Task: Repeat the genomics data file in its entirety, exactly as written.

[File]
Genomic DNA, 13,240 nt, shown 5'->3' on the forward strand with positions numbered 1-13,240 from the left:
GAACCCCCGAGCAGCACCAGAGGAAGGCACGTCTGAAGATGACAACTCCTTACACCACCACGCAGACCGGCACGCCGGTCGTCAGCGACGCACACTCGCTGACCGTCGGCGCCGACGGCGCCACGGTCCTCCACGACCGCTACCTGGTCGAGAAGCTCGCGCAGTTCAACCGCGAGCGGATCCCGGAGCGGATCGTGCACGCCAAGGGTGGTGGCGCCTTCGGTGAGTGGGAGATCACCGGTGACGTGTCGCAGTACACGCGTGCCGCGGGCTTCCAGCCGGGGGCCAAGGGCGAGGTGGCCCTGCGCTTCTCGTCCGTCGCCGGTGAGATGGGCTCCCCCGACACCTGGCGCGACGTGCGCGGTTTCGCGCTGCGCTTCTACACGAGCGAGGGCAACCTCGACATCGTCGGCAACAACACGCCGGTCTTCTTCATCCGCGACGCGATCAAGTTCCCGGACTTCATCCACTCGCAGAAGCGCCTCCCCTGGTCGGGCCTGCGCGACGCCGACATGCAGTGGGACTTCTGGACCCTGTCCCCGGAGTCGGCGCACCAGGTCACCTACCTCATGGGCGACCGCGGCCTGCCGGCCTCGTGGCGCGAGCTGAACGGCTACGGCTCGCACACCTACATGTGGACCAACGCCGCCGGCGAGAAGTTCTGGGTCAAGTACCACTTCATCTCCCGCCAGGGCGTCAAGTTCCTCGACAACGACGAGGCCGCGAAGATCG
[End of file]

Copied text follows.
Genomic DNA, 13,240 nt, shown 5'->3' on the forward strand with positions numbered 1-13,240 from the left:
GAACCCCCGAGCAGCACCAGAGGAAGGCACGTCTGAAGATGACAACTCCTTACACCACCACGCAGACCGGCACGCCGGTCGTCAGCGACGCACACTCGCTGACCGTCGGCGCCGACGGCGCCACGGTCCTCCACGACCGCTACCTGGTCGAGAAGCTCGCGCAGTTCAACCGCGAGCGGATCCCGGAGCGGATCGTGCACGCCAAGGGTGGTGGCGCCTTCGGTGAGTGGGAGATCACCGGTGACGTGTCGCAGTACACGCGTGCCGCGGGCTTCCAGCCGGGGGCCAAGGGCGAGGTGGCCCTGCGCTTCTCGTCCGTCGCCGGTGAGATGGGCTCCCCCGACACCTGGCGCGACGTGCGCGGTTTCGCGCTGCGCTTCTACACGAGCGAGGGCAACCTCGACATCGTCGGCAACAACACGCCGGTCTTCTTCATCCGCGACGCGATCAAGTTCCCGGACTTCATCCACTCGCAGAAGCGCCTCCCCTGGTCGGGCCTGCGCGACGCCGACATGCAGTGGGACTTCTGGACCCTGTCCCCGGAGTCGGCGCACCAGGTCACCTACCTCATGGGCGACCGCGGCCTGCCGGCCTCGTGGCGCGAGCTGAACGGCTACGGCTCGCACACCTACATGTGGACCAACGCCGCCGGCGAGAAGTTCTGGGTCAAGTACCACTTCATCTCCCGCCAGGGCGTCAAGTTCCTCGACAACGACGAGGCCGCGAAGATCG